BC Children’s Hospital was a life-saver for Vancouver Island family

BC Children’s Hospital was a life-saver for Vancouver Island family

Hospital intrumental in ailing son’s care

Cobble Hill’s Wikkerink family owes a lot to the province’s medical system, and the BC Children’s Hospital in Vancouver in particular.

An ultrasound taken at the Cowichan District Hospital in 2015 discovered that eight-month old Jeremy, who is now five and the oldest of Michelle and Jason Wikkerink’s three children, had a tumour on his side.

He was immediately transferred to BC Children’s Hospital for treatment.

“No parent wants to hear their child has a tumour,” said Michelle.

“We didn’t know what to think. We just had to take it day by day.”

At BC Children’s Hospital, Jeremy had surgery to remove his right kidney along with the tumour, which was a Wilms tumour—– a type of childhood kidney cancer.

RELATED STORY: FATHER-SON DUO AT BC CHILDREN’S HOSPITAL HELPS NEW DADS FIGHT DEPRESSION

Doctors suspected Denys-Drash syndrome, a rare kidney disorder that can lead to kidney failure in young children.

Ninety per cent of children with Denys-Drash syndrome develop a Wilms tumour and after five months of chemotherapy, Jeremy’s diagnosis was confirmed.

A year after his first surgery, Jeremy began receiving dialysis at home at the family’s dairy farm in Cobble Hill to remove waste and extra chemicals from his blood, and he would spend 12 hours each day hooked up to the dialysis machine.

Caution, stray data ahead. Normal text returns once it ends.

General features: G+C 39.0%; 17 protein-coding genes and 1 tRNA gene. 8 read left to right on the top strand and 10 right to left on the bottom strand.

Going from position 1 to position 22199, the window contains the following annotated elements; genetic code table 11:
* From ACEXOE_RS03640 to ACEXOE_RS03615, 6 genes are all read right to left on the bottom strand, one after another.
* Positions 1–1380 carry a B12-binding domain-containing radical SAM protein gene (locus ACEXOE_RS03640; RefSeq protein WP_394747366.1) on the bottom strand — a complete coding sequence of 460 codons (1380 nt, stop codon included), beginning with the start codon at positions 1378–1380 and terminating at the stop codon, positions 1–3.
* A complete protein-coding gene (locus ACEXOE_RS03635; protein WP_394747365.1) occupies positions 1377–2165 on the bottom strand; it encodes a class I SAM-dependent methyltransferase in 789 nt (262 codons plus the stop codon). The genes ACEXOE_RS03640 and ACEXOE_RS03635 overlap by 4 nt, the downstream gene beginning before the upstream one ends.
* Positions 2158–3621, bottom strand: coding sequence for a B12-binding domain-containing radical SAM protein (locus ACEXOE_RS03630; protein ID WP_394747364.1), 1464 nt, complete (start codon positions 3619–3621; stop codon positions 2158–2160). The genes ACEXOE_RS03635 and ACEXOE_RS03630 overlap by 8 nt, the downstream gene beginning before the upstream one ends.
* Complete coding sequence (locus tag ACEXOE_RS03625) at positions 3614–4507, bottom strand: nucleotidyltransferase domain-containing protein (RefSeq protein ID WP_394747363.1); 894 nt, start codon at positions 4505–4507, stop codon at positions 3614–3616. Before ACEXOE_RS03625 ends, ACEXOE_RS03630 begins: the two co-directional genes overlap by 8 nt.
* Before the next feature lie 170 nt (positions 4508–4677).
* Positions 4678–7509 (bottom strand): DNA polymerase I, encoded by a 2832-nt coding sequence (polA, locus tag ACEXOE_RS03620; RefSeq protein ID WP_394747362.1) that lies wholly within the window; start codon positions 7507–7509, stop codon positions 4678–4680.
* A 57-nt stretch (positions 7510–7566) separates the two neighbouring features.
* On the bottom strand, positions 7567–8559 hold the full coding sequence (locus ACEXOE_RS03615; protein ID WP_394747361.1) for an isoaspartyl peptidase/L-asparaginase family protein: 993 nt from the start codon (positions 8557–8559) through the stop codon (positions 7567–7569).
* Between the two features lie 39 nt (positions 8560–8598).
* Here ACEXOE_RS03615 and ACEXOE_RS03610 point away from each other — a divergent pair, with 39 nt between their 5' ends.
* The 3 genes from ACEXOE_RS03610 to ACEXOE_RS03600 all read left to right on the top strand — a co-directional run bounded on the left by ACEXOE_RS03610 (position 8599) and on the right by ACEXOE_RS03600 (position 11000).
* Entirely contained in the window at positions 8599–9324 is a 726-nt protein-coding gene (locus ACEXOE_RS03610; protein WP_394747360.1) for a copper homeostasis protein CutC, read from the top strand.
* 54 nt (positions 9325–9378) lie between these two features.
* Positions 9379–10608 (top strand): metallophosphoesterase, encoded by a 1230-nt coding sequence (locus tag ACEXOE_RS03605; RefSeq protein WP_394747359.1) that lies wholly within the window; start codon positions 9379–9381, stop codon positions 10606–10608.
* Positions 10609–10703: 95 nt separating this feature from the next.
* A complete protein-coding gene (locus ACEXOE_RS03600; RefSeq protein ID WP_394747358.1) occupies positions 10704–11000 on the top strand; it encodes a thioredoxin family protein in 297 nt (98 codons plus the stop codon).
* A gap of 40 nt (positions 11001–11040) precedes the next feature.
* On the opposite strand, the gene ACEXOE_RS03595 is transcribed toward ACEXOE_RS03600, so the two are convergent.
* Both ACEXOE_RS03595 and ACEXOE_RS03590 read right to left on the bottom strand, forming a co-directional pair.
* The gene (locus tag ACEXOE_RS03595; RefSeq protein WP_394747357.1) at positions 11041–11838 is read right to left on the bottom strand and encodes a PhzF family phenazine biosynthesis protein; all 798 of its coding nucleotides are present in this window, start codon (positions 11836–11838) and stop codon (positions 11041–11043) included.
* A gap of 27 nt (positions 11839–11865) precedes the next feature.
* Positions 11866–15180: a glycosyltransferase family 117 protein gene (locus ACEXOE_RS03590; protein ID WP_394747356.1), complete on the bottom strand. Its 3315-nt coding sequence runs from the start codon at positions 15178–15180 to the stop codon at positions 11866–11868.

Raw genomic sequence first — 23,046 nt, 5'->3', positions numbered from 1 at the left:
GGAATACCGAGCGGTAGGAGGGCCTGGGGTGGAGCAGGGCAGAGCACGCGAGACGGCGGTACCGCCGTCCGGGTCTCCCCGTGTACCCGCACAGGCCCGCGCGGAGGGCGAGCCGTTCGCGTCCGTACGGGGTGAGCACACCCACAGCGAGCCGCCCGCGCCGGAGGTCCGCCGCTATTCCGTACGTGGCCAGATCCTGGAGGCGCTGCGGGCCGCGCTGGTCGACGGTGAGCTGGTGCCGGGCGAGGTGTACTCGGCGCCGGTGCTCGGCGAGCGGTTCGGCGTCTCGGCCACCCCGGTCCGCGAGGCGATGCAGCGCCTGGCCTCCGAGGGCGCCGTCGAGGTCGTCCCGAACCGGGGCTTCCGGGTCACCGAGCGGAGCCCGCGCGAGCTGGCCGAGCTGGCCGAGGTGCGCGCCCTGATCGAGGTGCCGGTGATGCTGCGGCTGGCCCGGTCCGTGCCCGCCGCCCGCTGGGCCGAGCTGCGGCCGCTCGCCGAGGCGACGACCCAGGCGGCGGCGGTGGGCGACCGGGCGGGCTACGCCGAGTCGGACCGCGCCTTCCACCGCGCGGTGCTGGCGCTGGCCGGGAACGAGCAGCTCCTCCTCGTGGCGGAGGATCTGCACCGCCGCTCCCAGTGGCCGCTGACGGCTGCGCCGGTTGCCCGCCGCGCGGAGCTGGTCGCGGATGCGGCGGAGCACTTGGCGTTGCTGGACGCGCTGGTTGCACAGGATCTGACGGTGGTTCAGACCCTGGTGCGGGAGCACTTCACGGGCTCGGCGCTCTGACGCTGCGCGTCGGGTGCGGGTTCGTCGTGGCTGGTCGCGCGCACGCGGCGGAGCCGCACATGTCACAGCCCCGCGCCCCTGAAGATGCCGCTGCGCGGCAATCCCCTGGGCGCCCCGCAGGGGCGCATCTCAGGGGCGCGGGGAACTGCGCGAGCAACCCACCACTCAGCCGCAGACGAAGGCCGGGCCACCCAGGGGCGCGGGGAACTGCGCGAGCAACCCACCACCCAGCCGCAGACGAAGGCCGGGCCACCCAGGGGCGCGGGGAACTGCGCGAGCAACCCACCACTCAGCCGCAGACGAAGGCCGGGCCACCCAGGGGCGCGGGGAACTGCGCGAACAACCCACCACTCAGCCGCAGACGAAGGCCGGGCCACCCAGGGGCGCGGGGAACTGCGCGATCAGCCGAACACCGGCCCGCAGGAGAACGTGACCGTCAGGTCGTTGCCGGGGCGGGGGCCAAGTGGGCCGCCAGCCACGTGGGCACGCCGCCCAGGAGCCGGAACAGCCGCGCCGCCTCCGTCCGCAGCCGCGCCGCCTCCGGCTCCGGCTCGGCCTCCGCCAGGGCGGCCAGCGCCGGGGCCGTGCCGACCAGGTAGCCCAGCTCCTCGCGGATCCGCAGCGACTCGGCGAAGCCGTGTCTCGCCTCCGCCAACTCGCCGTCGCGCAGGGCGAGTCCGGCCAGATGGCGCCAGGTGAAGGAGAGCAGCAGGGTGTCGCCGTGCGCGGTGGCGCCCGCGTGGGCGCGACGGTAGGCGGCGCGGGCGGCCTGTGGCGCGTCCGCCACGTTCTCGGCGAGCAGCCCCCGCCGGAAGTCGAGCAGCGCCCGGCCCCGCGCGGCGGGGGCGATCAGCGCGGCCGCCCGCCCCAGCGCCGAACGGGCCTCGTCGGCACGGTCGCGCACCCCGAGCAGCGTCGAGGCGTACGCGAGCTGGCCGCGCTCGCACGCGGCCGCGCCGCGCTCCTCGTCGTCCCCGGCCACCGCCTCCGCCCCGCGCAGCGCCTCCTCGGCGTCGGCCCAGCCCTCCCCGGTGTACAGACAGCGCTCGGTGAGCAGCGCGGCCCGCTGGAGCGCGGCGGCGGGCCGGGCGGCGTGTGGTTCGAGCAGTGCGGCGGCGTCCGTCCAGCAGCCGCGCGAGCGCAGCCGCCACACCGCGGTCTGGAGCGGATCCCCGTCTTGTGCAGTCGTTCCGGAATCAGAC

Unfortunately, the Denys-Drash diagnosis meant that his other kidney was at risk of developing a Wilms tumour, and Jeremy needed to be cancer-free in order to have a transplant.

His left kidney was removed in 2017.

Two days after his third birthday in September, 2017, Jeremy received the best present anyone could hope for; a kidney donated by his father, Jason, who was a perfect match for the transplant.

But the surgery was not without complications, and Jeremy developed a clot in the transplanted kidney, requiring an additional surgery immediately after the transplant.

Jeremy spent a full week in intensive care and received dialysis for two weeks until the new kidney began working on its own.

RELATED STORY: ‘HERO’ KID FIGHTING CANCER HELPING WITH BC CHILDREN’S HOSPITAL

Today, Jeremy is a happy young and active boy.

He is still part of a two research studies, including one that is looking at biomarkers in urine to test for the possible rejection of his father’s kidney.

But being off dialysis has given him a lot of freedom, and he says he loves being outside with animals on the family farm farm, especially the baby cows.

Sitting in a Cobble Hill park while Jeremy played on the swings, Jason and Michelle said they have every expectation that Jeremy can now live a full and normal life, but it’s likely he will need another kidney transplant at some point in the future.